Following completion of a quality and safety review, the CQSO will prepare a written report of its findings. A copy of the report must be provided to any health service entity involved in the quality and safety review.

Should the report contain recommendations, within 10 business days from the date of receipt the health service entity must provide a written response to the report addressing the recommendations.

The CQSO will also provide a copy of the report to the Secretary of the Department of Health. In the context of a standard quality and safety review, the Secretary may publish the report and any response by the health service entity if it considers it in the public interest to do so. However, the Secretary cannot publish a report or a response that contains identifying information about a person without written consent.

Protected quality and safety reviews are just that – more protected. However, the CQSO can prepare a summary of the report for provision to a "prescribed person", which includes a patient, their immediate family or next of kin. The summary may include:

  • the facts established during the quality and safety review; and
  • the recommendations made by the CQSO.

Interestingly, there is a positive obligation on health service entities who receive a SAPSE review report to offer a copy of the report to, or provide the report at the request of, a prescribed person. As such, a patient, their family or next of kin will have a right to access a SAPSE review report.

Can a quality and safety review be relied on in litigation and/or disciplinary proceedings?

If the quality and safety review is a protected review, documents that were created for the sole purpose of or produced/provided in the course of conducting the review cannot be produced before any court, tribunal, board or agency. Further, except where information or reports have been published by the Secretary, any other information or reports obtained by or that came into the possession of the CQSO in the course of conducting a protected review, which includes documents and any summary of a report, cannot be required to be produced before any court, tribunal or board.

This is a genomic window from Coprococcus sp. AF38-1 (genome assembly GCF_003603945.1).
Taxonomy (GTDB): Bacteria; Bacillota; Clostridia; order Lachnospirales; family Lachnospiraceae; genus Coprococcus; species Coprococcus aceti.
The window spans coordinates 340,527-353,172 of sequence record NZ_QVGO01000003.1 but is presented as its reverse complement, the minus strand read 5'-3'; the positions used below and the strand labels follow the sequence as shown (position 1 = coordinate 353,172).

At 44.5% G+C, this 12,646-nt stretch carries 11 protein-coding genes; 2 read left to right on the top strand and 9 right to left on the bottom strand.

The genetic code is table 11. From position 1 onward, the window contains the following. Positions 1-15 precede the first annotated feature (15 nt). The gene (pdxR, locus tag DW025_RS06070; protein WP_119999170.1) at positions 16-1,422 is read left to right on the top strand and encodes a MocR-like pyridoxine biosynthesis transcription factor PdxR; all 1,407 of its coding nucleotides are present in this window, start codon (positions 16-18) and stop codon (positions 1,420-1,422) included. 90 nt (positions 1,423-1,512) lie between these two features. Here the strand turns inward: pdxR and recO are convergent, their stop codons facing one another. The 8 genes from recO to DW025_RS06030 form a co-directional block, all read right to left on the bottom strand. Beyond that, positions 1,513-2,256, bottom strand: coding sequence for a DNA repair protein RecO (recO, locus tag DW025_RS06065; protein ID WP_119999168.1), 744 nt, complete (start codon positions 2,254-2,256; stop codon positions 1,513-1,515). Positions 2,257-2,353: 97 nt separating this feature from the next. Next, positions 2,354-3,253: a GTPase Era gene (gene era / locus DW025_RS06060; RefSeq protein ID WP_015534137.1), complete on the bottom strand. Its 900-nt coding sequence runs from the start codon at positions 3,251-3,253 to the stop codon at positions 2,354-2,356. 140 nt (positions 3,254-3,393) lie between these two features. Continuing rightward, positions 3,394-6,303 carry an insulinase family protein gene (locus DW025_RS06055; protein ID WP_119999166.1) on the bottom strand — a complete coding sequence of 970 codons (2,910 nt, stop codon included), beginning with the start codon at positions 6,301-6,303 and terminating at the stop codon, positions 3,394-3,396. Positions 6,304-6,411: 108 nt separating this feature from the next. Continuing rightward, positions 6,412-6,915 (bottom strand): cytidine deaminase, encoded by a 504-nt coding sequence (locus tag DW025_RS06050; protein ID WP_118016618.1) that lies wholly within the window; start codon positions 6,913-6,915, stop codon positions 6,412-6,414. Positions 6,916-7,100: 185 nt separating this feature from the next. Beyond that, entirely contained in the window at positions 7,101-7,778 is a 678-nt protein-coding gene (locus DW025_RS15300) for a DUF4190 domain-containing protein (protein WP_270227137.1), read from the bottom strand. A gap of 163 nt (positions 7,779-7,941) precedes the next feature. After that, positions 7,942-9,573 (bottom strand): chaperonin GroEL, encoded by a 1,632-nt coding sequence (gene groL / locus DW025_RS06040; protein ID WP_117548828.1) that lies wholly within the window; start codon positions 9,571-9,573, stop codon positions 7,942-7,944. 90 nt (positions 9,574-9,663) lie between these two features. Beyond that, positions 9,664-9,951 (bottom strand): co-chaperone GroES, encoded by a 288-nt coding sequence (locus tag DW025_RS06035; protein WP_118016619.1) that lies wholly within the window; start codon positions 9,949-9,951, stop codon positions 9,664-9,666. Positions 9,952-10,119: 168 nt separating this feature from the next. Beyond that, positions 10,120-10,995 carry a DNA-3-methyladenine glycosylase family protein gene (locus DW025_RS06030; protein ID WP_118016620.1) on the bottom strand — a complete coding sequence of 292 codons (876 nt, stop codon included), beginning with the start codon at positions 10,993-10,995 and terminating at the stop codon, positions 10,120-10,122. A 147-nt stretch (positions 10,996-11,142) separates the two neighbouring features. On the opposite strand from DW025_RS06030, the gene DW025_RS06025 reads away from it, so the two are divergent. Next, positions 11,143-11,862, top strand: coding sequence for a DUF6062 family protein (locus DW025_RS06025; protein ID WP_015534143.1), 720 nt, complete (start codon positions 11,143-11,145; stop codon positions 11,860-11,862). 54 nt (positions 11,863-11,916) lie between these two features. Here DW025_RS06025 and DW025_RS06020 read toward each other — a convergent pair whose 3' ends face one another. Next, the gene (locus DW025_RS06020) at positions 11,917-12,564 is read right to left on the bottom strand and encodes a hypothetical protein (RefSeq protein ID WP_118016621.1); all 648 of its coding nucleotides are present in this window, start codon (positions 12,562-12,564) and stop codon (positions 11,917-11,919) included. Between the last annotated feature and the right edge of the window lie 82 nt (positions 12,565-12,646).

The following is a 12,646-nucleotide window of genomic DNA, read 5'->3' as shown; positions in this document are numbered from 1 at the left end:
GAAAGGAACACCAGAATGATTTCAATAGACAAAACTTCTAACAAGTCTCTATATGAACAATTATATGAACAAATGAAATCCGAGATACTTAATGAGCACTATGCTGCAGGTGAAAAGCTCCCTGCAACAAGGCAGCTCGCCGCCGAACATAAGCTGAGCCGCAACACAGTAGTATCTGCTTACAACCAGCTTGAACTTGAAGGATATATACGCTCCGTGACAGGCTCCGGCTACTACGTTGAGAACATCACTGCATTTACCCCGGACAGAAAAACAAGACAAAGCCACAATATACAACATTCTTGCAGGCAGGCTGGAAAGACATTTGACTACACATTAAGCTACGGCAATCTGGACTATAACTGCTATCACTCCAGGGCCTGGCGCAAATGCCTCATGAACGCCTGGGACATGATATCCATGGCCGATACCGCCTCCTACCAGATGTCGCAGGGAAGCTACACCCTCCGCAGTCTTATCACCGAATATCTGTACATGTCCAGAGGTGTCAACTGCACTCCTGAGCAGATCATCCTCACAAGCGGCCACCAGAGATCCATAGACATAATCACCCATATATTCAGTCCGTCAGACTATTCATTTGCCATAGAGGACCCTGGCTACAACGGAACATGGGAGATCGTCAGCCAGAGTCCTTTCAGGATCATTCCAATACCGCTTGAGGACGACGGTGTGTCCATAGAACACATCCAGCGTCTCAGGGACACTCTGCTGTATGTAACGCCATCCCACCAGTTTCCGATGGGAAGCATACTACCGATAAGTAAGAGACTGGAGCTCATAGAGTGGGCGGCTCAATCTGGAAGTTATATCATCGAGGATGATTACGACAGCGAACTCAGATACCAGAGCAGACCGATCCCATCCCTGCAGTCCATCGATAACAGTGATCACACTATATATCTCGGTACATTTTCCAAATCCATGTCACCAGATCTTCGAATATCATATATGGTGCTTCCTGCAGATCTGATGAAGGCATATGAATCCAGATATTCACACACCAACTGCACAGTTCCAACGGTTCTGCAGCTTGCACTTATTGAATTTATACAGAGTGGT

SAPSE review reports and documents prepared in the course of conducting a SAPSE review are also protected from production and will not be admissible in any action before any court, tribunal or board. However, a SAPSE review report may be produced to the Coroner’s Court for the purposes of a coronial inquest or investigation.

Conclusion

Currently, Victorian health services conduct their own internal reviews, overseen by internal quality and safety teams. Further, certain adverse events may also be reviewed by health services with input from Safer Care Victoria, and the independent bodies it oversees, such as the Consultative Council on Obstetric and Paediatric Mortality and Morbidity.

With a commencement date of 30 November 2022, unless proclaimed earlier, the Act will change the landscape with respect to quality and safety reviews in Victoria. We will watch with interest as to how this new legislative framework is implemented. A key consideration for health services will be which events trigger which type of review. As explained above, the type of review that the CQSO elects to undertake will have significant implications on how the review outcome can or must be communicated to the broader community and interested parties.

All information on this site is of a general nature only and is not intended to be relied upon as, nor to be a substitute for, specific legal professional advice. No responsibility for the loss occasioned to any person acting on or refraining from action as a result of any material published can be accepted.